Director: Alejandro Landes

Starring: Sofia Buenaventura, Julian Giraldo, Karen Quintero, Laura Castrillón, Deiby Rueda, Paul Cubides, Sneider Castro, Moises Arias, Julianne Nicholson, Wilson Salazar

Words – Joe H.

In the remote mountains of South America, a group of child soldiers occupy an almost hauntingly beautiful landscape. They are known as ‘MONOS’, and they are part of a wider ‘organization’ from which they receive instruction.

They watch over an American hostage, and hold a strategic position, passing time with training exercises, games and tribal rituals. We are reminded they are still children, as they argue, kiss, and jostle for social standing, but you never forget what it is they are doing there – as even the games they play double as training exercises.
The bonds between them and the higher-archy of the group are tested when mistakes are made, forcing them down into the jungle, as personalities vie for position – again, we are reminded they are still children.

The dramatic landscape which the group inhabits is eerily beautiful, accentuated by an equally ominous film score. Composed by Mica Levi (Under The Skin, Jackie), the soundtrack is haunting, almost possessed.
An often menacing backdrop, its synthesizer-driven tones are propelled towards you in waves, amplifying the extremeness of the environment; oscillating electronics mixed with the environmental textures of flowing water and bird calls create an absorbing, yet tension-filled score. Even without the dramatic events taking place on-screen, the soundscape creates a sense of dread and isolation, within a naturally emotive environment – a string orchestra will bring moments of grace, then draw a sudden sensory cut as it fades abruptly.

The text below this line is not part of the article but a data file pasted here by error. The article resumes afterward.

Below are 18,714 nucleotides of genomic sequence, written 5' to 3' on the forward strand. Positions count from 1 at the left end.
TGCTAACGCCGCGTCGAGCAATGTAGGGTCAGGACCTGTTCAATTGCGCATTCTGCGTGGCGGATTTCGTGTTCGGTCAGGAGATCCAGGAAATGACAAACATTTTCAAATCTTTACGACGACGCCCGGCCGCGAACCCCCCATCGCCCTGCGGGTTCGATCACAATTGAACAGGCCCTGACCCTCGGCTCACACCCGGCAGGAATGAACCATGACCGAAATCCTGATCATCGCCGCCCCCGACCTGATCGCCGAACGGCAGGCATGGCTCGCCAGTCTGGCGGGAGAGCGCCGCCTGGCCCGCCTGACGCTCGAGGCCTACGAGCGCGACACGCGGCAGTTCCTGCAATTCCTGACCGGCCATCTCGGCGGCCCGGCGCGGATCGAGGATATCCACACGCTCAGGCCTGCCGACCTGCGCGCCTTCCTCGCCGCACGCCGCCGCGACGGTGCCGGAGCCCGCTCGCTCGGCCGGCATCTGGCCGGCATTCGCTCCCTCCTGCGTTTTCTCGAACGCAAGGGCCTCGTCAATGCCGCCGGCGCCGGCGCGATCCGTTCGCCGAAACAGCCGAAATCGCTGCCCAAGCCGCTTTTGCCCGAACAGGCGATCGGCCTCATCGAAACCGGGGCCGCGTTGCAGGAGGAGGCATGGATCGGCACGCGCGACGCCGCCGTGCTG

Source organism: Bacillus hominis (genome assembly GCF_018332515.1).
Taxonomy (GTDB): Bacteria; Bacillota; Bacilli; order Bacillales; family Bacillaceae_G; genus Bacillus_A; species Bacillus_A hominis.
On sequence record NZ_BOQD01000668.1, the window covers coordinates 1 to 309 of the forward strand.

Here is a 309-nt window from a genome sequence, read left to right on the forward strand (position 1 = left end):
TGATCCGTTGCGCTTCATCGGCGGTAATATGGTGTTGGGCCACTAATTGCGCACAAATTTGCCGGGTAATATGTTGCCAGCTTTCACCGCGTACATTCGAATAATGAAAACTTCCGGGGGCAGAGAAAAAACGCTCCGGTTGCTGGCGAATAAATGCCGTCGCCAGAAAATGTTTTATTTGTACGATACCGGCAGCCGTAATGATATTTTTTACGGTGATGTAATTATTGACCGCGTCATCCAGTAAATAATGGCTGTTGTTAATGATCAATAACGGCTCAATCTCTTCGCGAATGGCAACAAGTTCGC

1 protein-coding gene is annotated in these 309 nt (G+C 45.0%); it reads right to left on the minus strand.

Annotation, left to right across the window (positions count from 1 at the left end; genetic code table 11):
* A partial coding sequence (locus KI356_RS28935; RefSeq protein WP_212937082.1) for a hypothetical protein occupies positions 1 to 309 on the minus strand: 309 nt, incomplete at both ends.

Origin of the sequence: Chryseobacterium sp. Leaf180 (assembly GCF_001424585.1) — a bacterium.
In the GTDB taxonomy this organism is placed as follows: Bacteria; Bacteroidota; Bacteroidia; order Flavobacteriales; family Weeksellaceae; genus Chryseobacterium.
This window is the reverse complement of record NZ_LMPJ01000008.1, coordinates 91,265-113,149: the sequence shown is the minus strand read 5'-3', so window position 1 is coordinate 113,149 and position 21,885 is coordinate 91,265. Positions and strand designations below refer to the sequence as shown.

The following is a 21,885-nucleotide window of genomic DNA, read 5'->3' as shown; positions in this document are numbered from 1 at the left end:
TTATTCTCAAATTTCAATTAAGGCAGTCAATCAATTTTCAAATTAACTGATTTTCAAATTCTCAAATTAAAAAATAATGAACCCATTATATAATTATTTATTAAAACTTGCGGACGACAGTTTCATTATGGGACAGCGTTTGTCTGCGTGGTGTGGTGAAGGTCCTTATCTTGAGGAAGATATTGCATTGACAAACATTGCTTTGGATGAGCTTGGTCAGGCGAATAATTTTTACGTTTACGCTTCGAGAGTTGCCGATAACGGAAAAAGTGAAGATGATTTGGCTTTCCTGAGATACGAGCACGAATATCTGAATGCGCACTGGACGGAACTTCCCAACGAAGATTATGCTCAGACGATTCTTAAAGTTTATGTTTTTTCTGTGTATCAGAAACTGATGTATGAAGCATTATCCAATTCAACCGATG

It’s gripping, intense, sparse, and hugely atmospheric – it almost takes on a life of its own beyond the confines of the film.

Amidst a breathtaking environment, the film explores the chaos of conflict from the perspective of those too young to be emotionally equipped to deal with it, drawing comparisons to Lord of the Flies and Apocalypse Now, but still wholly original.
A story where order descends into chaos, unfolding with the absence of a specific time, date or place, MONOS is a hypnotic, cinematic and visceral thriller delivering one of the most astonishing films of the year.